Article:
Staff and volunteers are working to create a natural resource stewardship curriculum (and grant proposal) for 4-H youth designed to help kids understand what their natural resources are and why they matter, to help them value their natural resources enough to protect them, to help them strengthen their science and technology skills for their future. Staff and volunteers are working with Michael Wallace on this project.


Volunteers collected baseline data on our shorelines via the Beach Monitoring Protocol and through photography. The data is being input to a regional database. We now know about the physical and biological characteristics of these 5 beach sites.

Volunteers also provided assistance with an eelgrass reseeding research project. We are now closer to knowing if and how volunteers can restore eelgrass beds. Volunteers resurveyed the stretch of beach for creosote logs for the Department of Natural Resources (so that they could assess which removal methods would work best – they have elected to use a helicopter for removal in the sensitive marsh area at Cherry Point). The Department of Natural Resources can now remove this toxic material from the beach.

One volunteer has initiated a program to continue marine water quality sampling in the Chuckanut Bay area. This sampling was discontinued by the Department of Health before the source of the fecal coliform pollution has been discovered. This Beach Watcher will be utilizing the Post Point labs to process the samples with the help of an intern and possibly additional Beach Watchers. We will know more about the distribution of fecal coliform pollution in Chuckanut Bay due to his efforts, and hopefully we will be able to discover the source.

Art by Bob Ryerson,
aka Bob the Barrel Painter
But wait there's more
Public Education

Volunteers also initiated two public education events presenting information about marine plastics, and orca bioacoustics to the public. Participants were interested in both topics and asked many questions at both events. It is our hope that participants appreciate and value orcas more because of what they heard, and that the participants will adopt some of the plastic waste reduction strategies we suggested because of what they learned. Participant’s questions suggested that they thought the Great Pacific Garbage Patch was a bad thing and that people should stop generating plastic waste.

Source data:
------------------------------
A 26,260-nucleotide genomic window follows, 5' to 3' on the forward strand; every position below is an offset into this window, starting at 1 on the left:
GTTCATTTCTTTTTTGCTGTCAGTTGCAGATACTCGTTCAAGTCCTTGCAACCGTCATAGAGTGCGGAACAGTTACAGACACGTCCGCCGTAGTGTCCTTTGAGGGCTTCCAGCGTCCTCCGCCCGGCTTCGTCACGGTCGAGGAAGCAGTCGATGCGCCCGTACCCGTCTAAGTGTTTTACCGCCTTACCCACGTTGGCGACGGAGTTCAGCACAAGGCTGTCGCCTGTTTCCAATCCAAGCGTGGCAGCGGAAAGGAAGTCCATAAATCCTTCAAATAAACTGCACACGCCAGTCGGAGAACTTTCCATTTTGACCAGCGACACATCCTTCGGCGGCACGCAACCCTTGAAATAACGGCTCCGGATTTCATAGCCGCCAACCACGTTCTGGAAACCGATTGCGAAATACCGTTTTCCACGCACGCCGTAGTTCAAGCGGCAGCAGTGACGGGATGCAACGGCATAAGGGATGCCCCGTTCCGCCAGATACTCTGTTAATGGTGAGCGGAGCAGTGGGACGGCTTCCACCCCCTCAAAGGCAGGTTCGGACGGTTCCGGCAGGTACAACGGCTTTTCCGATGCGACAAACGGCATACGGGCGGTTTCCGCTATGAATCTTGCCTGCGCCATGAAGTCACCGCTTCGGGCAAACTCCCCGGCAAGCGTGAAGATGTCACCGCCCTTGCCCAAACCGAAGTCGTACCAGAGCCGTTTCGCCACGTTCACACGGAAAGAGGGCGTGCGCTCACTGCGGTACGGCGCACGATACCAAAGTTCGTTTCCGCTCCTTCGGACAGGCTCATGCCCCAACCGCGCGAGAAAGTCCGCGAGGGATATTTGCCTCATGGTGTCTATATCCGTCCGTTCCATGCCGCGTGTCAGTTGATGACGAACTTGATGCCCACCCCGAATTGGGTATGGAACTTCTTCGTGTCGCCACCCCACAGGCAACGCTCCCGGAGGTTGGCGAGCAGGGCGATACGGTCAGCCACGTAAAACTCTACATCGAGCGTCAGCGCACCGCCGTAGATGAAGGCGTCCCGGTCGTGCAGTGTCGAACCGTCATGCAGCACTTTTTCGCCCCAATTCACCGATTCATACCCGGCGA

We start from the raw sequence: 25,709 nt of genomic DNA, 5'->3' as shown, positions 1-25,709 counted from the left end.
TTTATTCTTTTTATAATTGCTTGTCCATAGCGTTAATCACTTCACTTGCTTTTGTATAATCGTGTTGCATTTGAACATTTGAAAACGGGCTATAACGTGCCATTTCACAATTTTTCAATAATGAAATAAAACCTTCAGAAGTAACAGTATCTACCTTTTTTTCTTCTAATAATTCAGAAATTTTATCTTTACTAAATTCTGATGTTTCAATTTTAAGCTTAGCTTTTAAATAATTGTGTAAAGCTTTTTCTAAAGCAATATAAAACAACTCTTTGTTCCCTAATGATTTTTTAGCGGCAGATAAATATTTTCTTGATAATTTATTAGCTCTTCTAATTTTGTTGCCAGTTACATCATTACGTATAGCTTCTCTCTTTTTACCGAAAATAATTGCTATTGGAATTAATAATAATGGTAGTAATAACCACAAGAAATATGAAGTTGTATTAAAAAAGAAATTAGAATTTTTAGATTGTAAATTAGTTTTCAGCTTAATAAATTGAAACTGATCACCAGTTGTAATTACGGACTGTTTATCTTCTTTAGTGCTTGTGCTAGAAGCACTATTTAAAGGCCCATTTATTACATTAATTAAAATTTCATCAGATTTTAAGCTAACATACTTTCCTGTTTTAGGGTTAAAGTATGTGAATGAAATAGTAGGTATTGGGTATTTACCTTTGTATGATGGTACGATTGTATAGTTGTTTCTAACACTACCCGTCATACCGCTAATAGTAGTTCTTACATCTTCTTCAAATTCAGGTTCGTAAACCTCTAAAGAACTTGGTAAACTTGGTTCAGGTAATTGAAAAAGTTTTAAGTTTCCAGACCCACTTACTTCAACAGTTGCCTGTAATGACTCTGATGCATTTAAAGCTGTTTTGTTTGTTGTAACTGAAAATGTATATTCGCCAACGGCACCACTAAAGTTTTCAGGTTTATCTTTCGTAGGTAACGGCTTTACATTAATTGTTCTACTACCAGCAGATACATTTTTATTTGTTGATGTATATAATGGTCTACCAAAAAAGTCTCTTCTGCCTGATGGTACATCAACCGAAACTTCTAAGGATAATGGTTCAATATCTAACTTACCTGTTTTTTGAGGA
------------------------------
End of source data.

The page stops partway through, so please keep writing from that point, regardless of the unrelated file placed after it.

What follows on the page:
In addition to these projects outlined above and detailed in the pages that follow, volunteers have contributed to the following efforts in 2009:

drum-roll, please . . .

Beach Naturalists
Beach Clean-up gulf road
Birch Bay Watershed and Aquatic Resources Management Plan
Blaine Parks Board
Boulevard Park Eelgrass surveillance
Boulveard Park Anchor out project
Cherry Point Working Group
Clam surveys with the MRC
Futurewise Whatcom - Board Member
Habitat Survey – Nooksack Salmon Enhancement Association
Invasive Species Monitoring
Journal Workshop for Student Activist Changing Society (workshop creator)
Lummi Island Ferry Landing Restoration
Marine Mammal Stranding Network- education director, fund raising, volunteer coordinator, web-master
Marine Resources Committee – members
Mercury study with the Department of Health
Mercury contamination in Bellingham Bay – helping RE-Sources understand the issue and the unknowns.
Natural Resources Marketplace – working to create for Whatcom County
Nooksack Salmon Enhancement Committee – education committee
One Square Inch of Silence – wrote application for non-profit status
People for Lake Whatcom
Public Advocacy at City & County Council meetings
Salmon Spawner Surveys
Shoreline Master Plan Updates testimony
Spartina Survey with People for Puget Sound
Squalicum Park Clean-Up review with RE-Sources
Water quality testing for the MRC
Water quality testing at Ten Mile Creek
Watershed Reconveyance

See what I mean? What an amazing list of contributions you have all made. And my laundry list here doesn't even begin to do justice to the depth and quality of work so many of you have contributed.

Go Team!

Watershed Master/Beach Watchers Survey

As you know, I also asked all of you to help me out by giving some more information about your experiences overall. Thank you, everyone, for taking the time out to provide this very valuable information to us! Thirty-one volunteers completed the survey.

Make sure you take a look at the “Wordle” at the top of this blog. The wordle captures all of your comments about the program. The larger the word, the more often it appeared in your comments. You'll notice that the words Great, Community, and People figure very prominently. You've summed it up! This is exactly how I feel about my experiences, too.

Here’s what else you said:

63% of you reported that you volunteered a lot more in your community since joining the Watershed Master / Beach Watchers and 17% reported volunteering a little more since joining.